Archive for the ‘Molly Ringwald’ Category

Cowboy Up

16 Mar

Cowboy Up – Directed by Xavier Koller. Modern Western. Two bronco brothers bond and break up over romance and career conflicts. 105 minutes Color 2001

* * *

Acted and filmed so beautifully, it becomes obvious how badly written it is. The worst sort of conventional TV bunk, solid only in its colloquialisms. Everyone else deserves a hand. Melinda Dillon is just marvelous in keeping that mother from turning this into a weeper. She has one good line: when she is mad with her son and he comes down for breakfast and is off camera, she says, “Use a glass.” He was pouring milk into his mouth from the container. You watch Kiefer Sutherland say those lines and you have to admire his great craft in turning them into something possible, and not just the lines but the scenes themselves. Molly Ringwald is a strong actor in any part, and admiration follows her in any part because of her solidity of character and willingness to give it her all. Daryl Hannah is a little shaky as the travelling lady, true, but Pete Postlethwaite comes through in a brilliant single scene at the end as the long-lost father-from hell, in which his famous son tracks him down and the father does not know either that the son is famous or that he is his son. What you have here really is an inside story of bullriding, and it is inside because the camera rides right in there with it. From the opening sequences which are fascinating, to all the work at the arenas, it is marvelously filmed by Andrew Dintenfass. It takes you into a world. The bulls are monsters. Innocent monsters, but monsters. The boys that ride them are just innocent, if innocence can include a monstrous desire to make a name for oneself.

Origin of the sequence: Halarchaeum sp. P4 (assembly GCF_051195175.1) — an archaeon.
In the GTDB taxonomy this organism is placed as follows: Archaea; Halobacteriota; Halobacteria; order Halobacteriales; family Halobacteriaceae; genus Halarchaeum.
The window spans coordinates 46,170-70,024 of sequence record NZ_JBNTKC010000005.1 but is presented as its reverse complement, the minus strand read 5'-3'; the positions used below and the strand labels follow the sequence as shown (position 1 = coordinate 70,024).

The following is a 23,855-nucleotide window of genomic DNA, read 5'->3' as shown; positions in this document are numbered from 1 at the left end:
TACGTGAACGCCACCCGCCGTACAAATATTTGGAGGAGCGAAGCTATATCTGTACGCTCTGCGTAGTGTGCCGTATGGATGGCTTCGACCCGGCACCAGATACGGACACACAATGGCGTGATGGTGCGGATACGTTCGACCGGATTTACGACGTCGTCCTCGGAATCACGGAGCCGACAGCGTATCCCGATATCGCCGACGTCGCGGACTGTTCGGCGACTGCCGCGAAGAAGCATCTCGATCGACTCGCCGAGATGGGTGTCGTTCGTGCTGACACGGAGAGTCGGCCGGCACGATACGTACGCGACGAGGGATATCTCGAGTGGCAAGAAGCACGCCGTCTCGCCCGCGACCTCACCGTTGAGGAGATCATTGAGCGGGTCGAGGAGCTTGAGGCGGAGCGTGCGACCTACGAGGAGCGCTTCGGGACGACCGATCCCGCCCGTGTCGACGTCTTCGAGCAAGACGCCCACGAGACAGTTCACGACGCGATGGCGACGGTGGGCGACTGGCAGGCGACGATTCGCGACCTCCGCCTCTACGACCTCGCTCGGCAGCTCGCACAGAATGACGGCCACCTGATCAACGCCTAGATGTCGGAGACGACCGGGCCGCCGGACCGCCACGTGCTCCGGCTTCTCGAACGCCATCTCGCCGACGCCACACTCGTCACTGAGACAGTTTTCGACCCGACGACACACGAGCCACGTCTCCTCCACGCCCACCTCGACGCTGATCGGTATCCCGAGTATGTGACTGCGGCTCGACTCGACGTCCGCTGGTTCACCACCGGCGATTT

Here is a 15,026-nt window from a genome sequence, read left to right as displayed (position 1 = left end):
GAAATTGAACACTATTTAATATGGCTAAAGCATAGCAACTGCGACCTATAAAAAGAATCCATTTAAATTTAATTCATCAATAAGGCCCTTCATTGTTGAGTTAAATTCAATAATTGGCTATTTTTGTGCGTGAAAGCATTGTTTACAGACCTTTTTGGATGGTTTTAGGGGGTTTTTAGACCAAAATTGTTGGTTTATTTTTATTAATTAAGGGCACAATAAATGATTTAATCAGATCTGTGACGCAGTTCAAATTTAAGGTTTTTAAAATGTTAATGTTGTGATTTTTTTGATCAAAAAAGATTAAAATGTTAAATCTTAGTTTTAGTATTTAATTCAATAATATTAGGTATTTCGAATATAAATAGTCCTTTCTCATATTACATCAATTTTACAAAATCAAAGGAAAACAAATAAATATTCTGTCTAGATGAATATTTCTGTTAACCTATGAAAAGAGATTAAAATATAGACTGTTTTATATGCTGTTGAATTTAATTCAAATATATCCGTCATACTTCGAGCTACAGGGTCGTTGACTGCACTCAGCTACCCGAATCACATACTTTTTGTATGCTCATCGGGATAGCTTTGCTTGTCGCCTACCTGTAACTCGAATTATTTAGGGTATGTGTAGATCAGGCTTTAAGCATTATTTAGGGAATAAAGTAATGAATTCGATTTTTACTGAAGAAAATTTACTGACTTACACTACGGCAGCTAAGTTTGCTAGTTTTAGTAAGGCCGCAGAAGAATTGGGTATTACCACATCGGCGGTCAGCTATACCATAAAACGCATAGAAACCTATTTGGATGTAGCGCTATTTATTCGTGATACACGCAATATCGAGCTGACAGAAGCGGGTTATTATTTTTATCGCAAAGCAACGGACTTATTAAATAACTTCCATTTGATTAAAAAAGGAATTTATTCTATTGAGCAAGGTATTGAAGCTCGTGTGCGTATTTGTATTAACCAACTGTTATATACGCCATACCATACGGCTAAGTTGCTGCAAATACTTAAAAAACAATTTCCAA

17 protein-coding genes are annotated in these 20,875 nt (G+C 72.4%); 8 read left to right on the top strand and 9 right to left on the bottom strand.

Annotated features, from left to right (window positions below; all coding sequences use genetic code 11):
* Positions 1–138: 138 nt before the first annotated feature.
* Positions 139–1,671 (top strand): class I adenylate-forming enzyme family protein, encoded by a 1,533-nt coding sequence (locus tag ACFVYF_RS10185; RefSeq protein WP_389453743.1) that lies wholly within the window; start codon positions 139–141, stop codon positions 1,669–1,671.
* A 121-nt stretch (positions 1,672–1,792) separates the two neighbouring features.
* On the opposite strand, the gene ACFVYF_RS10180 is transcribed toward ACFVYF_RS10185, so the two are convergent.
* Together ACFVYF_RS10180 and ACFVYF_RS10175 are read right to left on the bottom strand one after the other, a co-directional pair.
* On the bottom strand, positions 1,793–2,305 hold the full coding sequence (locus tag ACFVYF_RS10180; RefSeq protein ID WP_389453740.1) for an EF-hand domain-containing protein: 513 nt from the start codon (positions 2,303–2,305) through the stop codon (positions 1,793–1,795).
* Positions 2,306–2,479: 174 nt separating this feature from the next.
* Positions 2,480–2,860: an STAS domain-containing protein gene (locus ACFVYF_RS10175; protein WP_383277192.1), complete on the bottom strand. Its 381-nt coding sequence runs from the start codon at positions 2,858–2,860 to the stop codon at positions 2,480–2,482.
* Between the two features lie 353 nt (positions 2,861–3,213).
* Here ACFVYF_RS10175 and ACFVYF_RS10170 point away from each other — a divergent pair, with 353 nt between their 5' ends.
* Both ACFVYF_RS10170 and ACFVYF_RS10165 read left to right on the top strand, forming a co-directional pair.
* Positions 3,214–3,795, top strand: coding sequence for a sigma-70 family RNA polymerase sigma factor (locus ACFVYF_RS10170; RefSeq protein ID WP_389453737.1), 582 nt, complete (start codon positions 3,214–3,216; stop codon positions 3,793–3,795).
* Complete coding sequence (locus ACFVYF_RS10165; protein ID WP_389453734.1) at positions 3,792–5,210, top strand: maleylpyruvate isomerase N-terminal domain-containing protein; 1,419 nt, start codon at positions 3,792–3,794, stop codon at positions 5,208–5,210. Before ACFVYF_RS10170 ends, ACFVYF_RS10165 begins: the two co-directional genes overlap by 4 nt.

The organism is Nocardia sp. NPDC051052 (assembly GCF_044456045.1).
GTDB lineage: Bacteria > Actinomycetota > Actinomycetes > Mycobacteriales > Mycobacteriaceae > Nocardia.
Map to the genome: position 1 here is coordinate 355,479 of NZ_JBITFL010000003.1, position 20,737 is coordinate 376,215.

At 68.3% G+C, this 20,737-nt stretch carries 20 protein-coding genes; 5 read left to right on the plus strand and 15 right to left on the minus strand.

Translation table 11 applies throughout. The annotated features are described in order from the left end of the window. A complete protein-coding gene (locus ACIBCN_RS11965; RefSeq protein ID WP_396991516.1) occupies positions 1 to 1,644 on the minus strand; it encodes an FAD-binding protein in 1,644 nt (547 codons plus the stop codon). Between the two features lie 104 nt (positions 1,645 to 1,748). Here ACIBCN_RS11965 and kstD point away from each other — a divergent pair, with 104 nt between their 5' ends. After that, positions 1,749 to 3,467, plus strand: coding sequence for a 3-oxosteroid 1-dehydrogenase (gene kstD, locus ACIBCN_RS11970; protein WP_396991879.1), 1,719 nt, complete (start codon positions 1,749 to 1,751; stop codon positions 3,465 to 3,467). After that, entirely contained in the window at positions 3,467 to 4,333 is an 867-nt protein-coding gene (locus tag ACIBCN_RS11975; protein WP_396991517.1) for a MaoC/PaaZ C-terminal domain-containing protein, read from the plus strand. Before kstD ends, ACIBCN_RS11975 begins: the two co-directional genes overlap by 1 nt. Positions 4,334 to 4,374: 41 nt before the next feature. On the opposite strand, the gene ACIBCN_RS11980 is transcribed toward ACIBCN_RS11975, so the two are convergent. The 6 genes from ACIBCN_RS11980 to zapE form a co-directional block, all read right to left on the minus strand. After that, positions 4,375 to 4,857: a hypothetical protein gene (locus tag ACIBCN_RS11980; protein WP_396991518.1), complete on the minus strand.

10 Mar

Tempest – directed by Paul Mazursky – Drama. Modernization of Shakespeare’s play but without his dialogue. 2 hours 24 minutes Color 1882

* * *

For our sins, we sit through the inept longeurs of this piece, and wonder how temperaments so disaffiliated with the underlying dramaturgy and voice of the original could have ventured into this teapot. It now has to do with a famous architect, whose wife finds him, in middle age, inadequate. So he takes his teen-aged daughter off to an isolated Greek island. There he twiddles his thumbs while his new girlfriend lusts for his now chaste form. I say no more. No one in the piece seems to know exactly what to do next, and John Cassavetes as the lead flounders in the part, to which he brings neither the magic nor the authority necessary to it. His mind seems elsewhere. Mazursky has a gift for lower class comedy, which category this material cannot be dragged down to. Scenes are allowed to be improvised, one senses, as actors loose grip on their characters and fall back on their generic brand. Chaos is not the same thing as a tempest. The exception to this might be Gena Rowlands, but with no script, even she cannot get out alive. Susan Sarandon, as the Ariel character, now a nightclub chanteuse, plays her character as awkward, which is perhaps meant to etherealize her titties and big hot brown eyes. The performance looks uncertain. Raul Julia is the only fully experienced Shakespearean in the bunch, but even he, as Caliban, is only improvising  in a mop closet. Vittorio Gassman is, of course, famous for his Hamlet, but he is not welcome as a hyped-up, hypchondriacal magnate. Indeed, the whole venture is artistically undignified for the actors, with one exception.  It does bring to the screen for the first time Sam Robards, in a hair-do fatal for a debut, but Mollie Ringwold alone holds her own in this sea of tripe. I don’t know whether she is in character, but she sure has character. She was to have a huge film career, and judging by this performance, she well deserved it, by way of retaliation.


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